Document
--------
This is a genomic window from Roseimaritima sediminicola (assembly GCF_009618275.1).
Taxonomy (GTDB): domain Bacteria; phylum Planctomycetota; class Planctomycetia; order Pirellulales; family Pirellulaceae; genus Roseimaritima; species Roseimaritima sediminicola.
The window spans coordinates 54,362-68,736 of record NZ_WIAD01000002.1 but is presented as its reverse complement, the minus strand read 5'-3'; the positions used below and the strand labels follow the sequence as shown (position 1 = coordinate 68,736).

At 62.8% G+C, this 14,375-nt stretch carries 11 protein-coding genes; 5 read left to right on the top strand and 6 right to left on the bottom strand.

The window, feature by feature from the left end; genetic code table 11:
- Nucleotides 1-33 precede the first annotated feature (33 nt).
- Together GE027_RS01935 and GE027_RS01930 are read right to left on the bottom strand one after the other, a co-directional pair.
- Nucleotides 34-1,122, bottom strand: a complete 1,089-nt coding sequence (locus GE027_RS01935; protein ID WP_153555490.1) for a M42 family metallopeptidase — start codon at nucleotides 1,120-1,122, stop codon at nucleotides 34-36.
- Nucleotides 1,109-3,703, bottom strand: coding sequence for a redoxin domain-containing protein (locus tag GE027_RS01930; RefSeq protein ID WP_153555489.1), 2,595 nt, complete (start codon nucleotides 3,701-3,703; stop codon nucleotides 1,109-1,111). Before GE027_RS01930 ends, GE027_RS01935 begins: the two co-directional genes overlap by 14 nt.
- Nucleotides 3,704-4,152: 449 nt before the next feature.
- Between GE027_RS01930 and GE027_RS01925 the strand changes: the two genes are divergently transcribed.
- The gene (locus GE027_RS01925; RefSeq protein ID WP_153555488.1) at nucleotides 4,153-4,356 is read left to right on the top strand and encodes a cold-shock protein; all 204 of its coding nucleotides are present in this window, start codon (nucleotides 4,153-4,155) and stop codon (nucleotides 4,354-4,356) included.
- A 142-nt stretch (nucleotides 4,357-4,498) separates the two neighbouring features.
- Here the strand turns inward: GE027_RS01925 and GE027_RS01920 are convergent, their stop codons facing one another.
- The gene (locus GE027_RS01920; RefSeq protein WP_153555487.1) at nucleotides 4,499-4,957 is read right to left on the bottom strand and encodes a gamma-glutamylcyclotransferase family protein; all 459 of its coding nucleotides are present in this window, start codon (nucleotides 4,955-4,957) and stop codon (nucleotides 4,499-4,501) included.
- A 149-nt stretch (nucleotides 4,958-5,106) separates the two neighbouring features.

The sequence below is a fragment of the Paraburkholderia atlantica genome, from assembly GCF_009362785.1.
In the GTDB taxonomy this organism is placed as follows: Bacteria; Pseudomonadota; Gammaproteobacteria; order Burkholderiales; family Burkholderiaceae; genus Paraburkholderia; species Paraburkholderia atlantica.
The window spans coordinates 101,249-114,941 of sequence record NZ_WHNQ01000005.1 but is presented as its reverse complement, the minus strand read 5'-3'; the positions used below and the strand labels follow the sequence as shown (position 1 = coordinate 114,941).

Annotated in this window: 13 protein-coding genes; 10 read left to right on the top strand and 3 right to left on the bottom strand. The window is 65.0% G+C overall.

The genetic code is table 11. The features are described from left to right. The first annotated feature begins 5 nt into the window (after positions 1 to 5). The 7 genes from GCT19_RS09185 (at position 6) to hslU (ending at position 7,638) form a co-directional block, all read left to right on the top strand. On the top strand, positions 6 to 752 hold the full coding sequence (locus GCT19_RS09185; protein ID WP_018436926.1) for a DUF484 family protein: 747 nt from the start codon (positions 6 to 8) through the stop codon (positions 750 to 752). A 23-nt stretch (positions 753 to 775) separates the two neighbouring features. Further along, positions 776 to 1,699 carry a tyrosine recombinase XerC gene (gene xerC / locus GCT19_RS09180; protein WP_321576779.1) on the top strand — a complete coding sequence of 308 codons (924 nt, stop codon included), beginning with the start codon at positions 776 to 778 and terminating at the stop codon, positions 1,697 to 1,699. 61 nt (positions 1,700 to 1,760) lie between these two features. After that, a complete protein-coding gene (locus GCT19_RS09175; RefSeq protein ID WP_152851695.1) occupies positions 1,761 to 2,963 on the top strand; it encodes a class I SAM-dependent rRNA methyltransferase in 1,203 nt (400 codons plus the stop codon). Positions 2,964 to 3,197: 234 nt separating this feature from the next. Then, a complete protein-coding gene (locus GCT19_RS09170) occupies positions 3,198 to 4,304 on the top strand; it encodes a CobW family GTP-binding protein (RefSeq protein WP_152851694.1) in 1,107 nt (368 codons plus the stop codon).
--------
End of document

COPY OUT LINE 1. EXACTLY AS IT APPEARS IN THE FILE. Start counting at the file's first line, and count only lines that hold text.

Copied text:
This is a genomic window from Roseimaritima sediminicola (assembly GCF_009618275.1).